Pupils from private schools are five times more likely to win places at Oxbridge than youngsters from a state school, Government figures revealed today.
Despite a high-profile drive to open up access to the top universities, only one in 100 state school pupils goes on to Oxbridge, compared to one in 20 students from independent schools, according to data published for the first time by the Department for Education.
Private school pupils are also more than three times as likely to attend a Russell Group university with 38 per cent of students from the fee-paying sector winning places compared to just 11 per cent from state schools.
It also shows a stark divide in a student's chances of a top university place based on the type of school they attend.
A government analysis of the data shows that 287 state schools and colleges (about 13 per cent) had no pupils going on to a Russell Group university, compared to 359 the year before.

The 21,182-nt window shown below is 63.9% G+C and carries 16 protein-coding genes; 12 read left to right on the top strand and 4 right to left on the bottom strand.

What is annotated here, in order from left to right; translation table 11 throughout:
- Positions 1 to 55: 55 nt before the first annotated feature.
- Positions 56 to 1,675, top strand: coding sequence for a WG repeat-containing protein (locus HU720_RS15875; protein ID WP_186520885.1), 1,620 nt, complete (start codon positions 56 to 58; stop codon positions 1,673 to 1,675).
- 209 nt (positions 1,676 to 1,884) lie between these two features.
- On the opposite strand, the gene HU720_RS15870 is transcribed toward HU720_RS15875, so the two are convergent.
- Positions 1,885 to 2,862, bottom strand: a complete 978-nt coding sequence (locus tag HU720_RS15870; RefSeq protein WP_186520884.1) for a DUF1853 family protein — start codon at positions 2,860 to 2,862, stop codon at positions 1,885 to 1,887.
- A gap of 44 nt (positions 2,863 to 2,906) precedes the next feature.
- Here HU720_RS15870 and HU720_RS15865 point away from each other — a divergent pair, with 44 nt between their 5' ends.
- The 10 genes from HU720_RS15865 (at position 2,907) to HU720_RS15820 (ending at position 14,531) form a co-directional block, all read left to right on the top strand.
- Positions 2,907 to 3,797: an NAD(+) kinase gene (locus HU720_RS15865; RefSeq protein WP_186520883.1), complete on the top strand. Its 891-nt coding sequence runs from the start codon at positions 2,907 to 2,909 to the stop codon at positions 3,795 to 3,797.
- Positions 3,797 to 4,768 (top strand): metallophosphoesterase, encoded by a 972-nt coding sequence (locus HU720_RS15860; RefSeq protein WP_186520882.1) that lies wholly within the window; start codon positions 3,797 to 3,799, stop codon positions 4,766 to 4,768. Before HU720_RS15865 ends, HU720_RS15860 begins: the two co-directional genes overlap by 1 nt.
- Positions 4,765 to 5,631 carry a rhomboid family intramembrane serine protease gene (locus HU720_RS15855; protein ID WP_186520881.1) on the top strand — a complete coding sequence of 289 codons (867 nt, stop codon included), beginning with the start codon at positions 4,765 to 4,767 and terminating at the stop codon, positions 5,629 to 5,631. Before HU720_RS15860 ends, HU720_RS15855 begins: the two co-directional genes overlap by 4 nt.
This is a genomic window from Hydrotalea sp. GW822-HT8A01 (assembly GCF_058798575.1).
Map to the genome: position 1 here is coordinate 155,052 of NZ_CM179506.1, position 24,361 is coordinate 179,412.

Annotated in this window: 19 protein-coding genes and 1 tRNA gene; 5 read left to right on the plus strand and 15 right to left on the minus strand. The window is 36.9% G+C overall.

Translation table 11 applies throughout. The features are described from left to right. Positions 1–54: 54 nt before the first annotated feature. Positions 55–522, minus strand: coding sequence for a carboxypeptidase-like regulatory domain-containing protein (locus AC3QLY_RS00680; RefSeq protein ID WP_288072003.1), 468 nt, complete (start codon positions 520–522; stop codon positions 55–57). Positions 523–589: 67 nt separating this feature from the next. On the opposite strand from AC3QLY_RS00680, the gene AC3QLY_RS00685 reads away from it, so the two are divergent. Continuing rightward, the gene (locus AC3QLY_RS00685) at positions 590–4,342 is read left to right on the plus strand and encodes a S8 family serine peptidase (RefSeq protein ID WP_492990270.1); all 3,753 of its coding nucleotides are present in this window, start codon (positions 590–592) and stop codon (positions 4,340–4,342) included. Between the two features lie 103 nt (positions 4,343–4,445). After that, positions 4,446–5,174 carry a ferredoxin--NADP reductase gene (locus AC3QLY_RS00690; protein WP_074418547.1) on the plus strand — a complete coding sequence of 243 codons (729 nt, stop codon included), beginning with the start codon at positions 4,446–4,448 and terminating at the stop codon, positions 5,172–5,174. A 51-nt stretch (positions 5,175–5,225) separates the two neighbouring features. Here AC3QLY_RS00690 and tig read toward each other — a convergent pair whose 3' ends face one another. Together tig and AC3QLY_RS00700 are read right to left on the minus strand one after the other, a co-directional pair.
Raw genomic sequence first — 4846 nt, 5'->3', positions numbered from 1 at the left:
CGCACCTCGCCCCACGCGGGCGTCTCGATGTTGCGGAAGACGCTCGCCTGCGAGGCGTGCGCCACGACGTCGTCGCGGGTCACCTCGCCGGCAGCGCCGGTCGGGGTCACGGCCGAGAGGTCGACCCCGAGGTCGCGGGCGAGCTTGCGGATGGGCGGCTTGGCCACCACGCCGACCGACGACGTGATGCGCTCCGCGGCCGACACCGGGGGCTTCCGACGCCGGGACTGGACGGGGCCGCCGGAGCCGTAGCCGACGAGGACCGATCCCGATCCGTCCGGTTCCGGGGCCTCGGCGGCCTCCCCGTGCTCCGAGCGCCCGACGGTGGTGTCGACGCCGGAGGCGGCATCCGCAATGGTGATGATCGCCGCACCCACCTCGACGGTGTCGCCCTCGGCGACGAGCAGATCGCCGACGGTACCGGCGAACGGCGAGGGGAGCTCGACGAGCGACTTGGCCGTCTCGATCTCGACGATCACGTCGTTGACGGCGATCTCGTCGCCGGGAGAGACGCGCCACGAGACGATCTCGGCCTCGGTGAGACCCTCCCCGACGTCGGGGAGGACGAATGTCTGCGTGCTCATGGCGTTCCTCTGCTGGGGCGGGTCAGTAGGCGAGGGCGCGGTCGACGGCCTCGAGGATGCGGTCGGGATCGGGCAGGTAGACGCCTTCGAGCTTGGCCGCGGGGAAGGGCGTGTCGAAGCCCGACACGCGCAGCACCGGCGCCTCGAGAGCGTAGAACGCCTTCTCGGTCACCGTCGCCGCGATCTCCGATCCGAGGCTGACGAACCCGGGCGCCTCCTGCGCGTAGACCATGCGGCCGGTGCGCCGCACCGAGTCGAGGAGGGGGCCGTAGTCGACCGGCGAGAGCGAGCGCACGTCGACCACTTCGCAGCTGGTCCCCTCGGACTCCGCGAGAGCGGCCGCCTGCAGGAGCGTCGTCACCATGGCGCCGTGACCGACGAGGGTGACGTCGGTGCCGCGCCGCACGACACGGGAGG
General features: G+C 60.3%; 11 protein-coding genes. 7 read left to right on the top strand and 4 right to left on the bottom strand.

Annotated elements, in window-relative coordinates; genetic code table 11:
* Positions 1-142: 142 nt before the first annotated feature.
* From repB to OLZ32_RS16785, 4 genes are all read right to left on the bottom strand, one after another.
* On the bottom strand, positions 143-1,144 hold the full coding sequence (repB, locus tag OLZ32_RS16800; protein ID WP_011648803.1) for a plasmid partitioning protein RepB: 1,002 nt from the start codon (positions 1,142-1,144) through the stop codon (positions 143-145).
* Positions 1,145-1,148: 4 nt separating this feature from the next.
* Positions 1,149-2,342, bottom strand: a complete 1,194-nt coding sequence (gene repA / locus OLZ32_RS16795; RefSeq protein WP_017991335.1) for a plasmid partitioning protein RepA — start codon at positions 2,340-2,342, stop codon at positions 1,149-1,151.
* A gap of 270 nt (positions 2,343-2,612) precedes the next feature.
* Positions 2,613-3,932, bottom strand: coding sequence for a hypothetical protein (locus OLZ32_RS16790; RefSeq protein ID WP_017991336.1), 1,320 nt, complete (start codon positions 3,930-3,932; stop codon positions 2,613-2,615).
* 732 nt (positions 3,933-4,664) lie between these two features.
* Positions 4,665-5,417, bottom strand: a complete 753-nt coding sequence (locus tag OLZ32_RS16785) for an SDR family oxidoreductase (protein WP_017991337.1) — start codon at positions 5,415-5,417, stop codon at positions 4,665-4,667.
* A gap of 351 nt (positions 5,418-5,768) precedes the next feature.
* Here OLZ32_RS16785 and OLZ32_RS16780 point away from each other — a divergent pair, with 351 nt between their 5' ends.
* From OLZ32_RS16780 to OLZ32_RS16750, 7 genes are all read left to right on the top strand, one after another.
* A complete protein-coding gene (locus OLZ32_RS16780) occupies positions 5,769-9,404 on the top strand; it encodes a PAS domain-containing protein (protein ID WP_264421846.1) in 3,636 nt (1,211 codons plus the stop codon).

A total of 1,373 state school and colleges (about 63 per cent) sent no pupils to Oxford or Cambridge in 2011, down from 1,394 in 2010.
The breakdown also revealed the differences in pupils' chances of a top university place across the country.
In Reading, 38 per cent of state school pupils went to a Russell Group university, with 26 per cent in Sutton and 25 per cent in Buckinghamshire.
However, just one per cent of Portsmouth's school and college leavers won a place at one of these top universities, along with two per cent in Knowsley, Merseyside.
Schools Minister David Laws said: "We are publishing this data so people can see for themselves how different schools, colleges and local authorities perform. It is right that parents have as much information as possible on which to base decisions for their children's education.
"Some students will be aiming to get a job after college, others will be hoping to win a place at a great university. But all schools and colleges must ensure they deliver for all their students - whatever that student's target."Reuse content